Two government agencies recently released updated “interim guidance” for employers responding to COVID-19 in the workplace. This is important information for employers in essential and critical businesses who still have active workplaces. On April 8, 2020, the Centers for Disease Control provided new guidance on treatment of workers with suspected or confirmed exposure to COVID-19. On April 10, 2020, the U.S. Department of Labor’s Occupational Safety and Health Administration (OSHA) released new guidance recording cases of COVID-19.
- The CDC advises that “critical infrastructure workers” may continue working following exposure to COVID-19, provided they are asymptomatic and additional precautions are taken.
- Critical infrastructure workers include workers in food and agriculture, critical manufacturing, information technology, transportation, energy, government facilities, janitorial staff, law enforcement, 911 center employees, hazardous materials responders, and Fusion center employees.
- Potential exposures are defined as being a household contact or being within 6 feet of an individual with confirmed or suspected COVID-19. The contact must have been within 48 hours before individual became symptomatic.
Additional precautions that an employer should take include:
- Pre-screening employees by taking temperature and assessing symptoms before shifts begin. Ideally, this should be done before a worker enters the worksite.
- Asking an employee to self-monitor both during and between shifts, following the employer’s occupational health program.
- Requiring exposed employees to wear a mask at work for 14 days after exposure. Employers can provide masks or employees can wear their own.
- Requiring all employees to abide by the 6-foot social distancing rule during shifts, as permissible. Employees should not share equipment that must be placed near their mouths or noses.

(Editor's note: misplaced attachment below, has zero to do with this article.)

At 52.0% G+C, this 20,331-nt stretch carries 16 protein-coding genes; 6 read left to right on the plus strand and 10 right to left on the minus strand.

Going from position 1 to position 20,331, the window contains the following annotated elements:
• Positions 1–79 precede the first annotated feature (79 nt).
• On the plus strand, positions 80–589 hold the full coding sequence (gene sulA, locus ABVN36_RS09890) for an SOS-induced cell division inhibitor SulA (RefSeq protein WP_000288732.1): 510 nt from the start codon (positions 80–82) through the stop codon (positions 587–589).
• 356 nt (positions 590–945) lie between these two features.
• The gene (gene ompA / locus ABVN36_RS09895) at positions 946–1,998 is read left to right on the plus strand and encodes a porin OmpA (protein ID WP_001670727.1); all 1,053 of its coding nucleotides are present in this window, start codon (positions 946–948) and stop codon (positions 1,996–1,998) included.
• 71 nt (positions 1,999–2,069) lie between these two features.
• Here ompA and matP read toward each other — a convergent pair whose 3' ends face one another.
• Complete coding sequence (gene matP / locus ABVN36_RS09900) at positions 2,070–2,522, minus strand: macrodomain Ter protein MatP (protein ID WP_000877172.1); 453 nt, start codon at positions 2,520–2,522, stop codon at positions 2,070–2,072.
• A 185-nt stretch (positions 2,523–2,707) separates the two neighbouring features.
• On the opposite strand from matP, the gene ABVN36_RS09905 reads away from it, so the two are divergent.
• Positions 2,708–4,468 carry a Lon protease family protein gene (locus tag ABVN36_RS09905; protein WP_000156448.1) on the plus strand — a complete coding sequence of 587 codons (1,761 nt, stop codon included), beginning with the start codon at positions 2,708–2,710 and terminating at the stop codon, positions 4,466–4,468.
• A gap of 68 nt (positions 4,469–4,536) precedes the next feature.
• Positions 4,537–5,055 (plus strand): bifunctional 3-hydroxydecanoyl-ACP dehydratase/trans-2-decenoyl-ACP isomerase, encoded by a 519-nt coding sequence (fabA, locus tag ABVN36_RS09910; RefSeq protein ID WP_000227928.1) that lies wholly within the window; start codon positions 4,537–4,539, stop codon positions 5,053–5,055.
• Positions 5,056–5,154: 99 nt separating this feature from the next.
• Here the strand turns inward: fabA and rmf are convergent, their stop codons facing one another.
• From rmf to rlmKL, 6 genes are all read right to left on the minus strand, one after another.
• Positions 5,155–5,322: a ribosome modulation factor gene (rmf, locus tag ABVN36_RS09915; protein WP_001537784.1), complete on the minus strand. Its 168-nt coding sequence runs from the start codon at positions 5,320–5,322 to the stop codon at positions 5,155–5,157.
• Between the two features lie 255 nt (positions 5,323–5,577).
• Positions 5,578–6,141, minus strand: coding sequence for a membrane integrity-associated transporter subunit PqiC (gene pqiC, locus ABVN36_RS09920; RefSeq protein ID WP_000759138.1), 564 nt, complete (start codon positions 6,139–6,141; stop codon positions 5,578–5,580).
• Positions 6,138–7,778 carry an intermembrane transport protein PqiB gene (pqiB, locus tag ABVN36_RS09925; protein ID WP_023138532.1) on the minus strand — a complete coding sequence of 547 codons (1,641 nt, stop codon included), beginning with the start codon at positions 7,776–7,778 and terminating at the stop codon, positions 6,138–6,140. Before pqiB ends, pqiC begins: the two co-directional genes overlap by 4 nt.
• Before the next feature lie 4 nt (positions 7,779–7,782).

- Cleaning and disinfecting all workspaces on a frequent and regular basis, and increasing air exchanges in rooms.
- If an employee becomes symptomatic at work, they should be sent home immediately. Employers should track all other employees who had contact with the ill employee in the 48 hours before becoming symptomatic. Any employee who was within 6 feet of the ill employee should be considered to be exposed to COVID-19. Keep in mind that employee privacy protections still apply.
- If an employer can identify that an employee contracted COVID-19 through worksite exposure, the employer must record that injury in OSHA logs as a “work-related illness.” COVID-19 is considered a recordable illness and employers must record cases of COVID-19 if the following are true:
- The employee has a confirmed case of COVID-19;
- The illness is considered to be work-related; and
- An illness is considered to be work-related, “if an event or exposure in the work environment either caused or contributed to the resulting condition or significantly aggravated a pre-existing injury or illness. Work-relatedness is presumed for injuries and illnesses resulting from events or exposures occurring in the work environment,” unless an exception is met.
- The illness involves one or more of the recording criteria, including medical treatment beyond first aid or days away from work.
- However, because it may be difficult for employers to determine if an employee with COVID-19 contracted COVID-19 at work, OSHA will not enforce its record-keeping requirements on employers to make “work-relatedness” determinations, except when there is objective evidence that the exposure was work-related and that evidence is reasonably available to the employer.
- Note: this exception applies only to employers outside of the healthcare industry, first responder organizations and correctional facilities.
The legal and HR team at Lake Effect is closely monitoring the impact of COVID-19 on the workplace and will continue to provide our clients with updates as they are available. Check out our COVID-19 resource page for all of our pandemic-related legal updates and HR best practices. The attorneys and HR professionals at Lake Effect HR & Law are ready and willing to help. Contact us at email@example.com or 1-844-333-5253.